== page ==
Bloomberg News

No More Home Alone as Economy Drives Men to Live With Parents

November 09, 2011

(For more stories on the census, TOP CENS.)

Nov. 4 (Bloomberg) -- For a growing number of young American men, the childhood bedroom is the new bachelor pad.

The percentage of men 25 to 34 years old who live with their parents has increased by almost a third during the past five years, data from the U.S. Census Bureau show. The economic downturn has accelerated that trend for young men, while women continue to be less likely to bunk with their parents.

Since 2006, the year before the recession began, the percentage of young men living with their parents has grown to 18.6 percent this year from 14.3 percent. Just 9.7 percent of women in that age group now live with their parents, up from 8.8 percent in 2006.

“It’s a way to save money and survive the hardship,” said Qian Cai, director of the Demographics and Workforce Group at the University of Virginia’s Weldon Cooper Center for Public Service.

Young women traditionally have left the house before men because they marry at a younger age. That reason may be changing: Now more women than men are getting college educations so they may be less likely to be unemployed or lose jobs, Cai said.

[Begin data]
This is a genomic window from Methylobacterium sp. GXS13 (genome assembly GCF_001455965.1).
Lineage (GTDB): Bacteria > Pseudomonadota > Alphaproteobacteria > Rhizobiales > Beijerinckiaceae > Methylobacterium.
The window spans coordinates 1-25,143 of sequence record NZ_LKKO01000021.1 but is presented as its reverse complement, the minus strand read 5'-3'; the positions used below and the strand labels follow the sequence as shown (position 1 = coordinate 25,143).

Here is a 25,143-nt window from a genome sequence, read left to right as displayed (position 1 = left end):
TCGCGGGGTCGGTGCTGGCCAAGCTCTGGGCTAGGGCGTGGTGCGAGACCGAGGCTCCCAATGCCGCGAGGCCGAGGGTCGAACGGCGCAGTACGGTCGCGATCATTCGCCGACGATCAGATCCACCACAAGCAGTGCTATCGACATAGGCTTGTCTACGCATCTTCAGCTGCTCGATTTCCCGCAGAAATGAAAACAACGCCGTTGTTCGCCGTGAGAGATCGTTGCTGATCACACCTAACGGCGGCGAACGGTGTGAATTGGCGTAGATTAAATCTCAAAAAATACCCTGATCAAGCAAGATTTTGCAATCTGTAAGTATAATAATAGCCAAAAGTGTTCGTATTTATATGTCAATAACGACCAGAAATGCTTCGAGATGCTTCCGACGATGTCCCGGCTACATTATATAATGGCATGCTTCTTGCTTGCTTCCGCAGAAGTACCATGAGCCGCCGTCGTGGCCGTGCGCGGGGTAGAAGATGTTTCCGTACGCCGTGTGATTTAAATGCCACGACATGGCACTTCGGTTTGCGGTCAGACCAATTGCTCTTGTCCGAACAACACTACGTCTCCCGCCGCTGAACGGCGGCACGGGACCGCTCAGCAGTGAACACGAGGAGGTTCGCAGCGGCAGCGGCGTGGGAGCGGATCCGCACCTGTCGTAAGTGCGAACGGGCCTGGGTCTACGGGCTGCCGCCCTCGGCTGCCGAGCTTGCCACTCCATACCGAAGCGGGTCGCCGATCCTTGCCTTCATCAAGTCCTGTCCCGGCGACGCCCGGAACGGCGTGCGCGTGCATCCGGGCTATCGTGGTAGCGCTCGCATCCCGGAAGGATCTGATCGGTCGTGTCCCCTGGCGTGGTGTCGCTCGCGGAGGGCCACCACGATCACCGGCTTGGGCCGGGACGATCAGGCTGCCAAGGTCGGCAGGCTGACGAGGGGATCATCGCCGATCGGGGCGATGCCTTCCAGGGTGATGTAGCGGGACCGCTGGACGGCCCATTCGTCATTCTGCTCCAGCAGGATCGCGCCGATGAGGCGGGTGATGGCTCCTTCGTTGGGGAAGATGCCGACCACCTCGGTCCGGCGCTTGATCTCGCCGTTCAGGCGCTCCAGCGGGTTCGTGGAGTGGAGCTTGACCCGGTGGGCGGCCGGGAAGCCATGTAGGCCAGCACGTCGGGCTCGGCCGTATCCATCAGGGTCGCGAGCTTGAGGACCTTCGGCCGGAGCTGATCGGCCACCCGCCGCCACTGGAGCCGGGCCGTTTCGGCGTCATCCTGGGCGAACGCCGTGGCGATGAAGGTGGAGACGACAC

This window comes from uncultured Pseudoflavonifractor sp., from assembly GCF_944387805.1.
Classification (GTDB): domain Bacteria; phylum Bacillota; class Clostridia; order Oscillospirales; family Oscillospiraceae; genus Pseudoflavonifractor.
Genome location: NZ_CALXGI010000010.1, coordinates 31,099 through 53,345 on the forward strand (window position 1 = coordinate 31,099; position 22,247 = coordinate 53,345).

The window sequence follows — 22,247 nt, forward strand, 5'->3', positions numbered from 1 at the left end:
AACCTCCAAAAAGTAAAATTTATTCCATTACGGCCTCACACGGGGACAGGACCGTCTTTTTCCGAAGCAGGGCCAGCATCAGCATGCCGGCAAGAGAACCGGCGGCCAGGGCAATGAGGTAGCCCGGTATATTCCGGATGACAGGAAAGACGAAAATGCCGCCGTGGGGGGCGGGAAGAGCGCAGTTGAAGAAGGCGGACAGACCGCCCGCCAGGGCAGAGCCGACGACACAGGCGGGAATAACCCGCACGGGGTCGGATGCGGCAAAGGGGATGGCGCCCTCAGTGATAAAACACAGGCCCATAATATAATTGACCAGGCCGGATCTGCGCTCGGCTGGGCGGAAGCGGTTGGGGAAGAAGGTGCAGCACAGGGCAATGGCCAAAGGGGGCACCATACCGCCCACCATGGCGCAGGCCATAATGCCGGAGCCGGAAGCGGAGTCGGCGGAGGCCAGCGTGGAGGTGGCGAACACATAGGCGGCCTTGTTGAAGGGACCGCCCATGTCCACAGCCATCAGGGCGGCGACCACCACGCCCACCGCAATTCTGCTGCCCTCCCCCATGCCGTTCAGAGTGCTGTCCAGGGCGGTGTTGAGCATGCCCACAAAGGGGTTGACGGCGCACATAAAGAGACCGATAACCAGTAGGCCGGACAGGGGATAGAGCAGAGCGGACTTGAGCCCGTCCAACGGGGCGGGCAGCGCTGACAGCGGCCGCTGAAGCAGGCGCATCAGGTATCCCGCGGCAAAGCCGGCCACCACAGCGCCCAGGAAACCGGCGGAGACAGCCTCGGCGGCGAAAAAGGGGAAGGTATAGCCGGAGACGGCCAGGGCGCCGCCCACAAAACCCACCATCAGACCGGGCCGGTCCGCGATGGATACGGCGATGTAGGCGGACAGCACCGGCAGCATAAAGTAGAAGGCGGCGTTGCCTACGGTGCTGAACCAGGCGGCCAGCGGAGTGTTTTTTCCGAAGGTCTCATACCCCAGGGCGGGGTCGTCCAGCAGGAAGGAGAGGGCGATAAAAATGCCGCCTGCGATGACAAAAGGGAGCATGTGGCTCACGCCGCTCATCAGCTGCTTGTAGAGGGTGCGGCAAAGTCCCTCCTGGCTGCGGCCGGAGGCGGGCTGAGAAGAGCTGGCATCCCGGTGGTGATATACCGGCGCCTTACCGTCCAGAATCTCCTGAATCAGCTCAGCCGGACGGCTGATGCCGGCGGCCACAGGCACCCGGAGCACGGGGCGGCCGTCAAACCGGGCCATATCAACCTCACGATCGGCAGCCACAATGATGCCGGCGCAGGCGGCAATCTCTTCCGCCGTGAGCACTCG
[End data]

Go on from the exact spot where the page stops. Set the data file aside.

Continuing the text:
Since the beginning of last year, the unemployment rate for women between 25 and 34 averaged 9.1 percent, compared with 10.4 percent for men in this age group.

Generous Parents

On the flip side, parents may also be more generous than they used to be. “They have more resources than earlier generations, so they can help out more,” Cai said.

In the past year, the proportion of 25- to 34-year-old men living with parents jumped 2.2 percentage points, while the number of women in that age group staying or moving back home didn’t change significantly, the Census Bureau said.

While the trend is a reflection of the sluggish economy, there may be other reasons, said Cheryl Russell, a demographer in Beaufort, South Carolina, and editorial director of New Strategist Publications.

“Women mature at a younger age so they are probably more able to hold down a job and pay the rent,” she said. “Men sort of thrash around a bit.”

--Editors: Mark McQuillan, Flynn McRoberts.

To contact the reporter on this story: Catherine Dodge in Washington at cdodge1@bloomberg.net

To contact the editor responsible for this story: Mark Silva at msilva34@bloomberg.net


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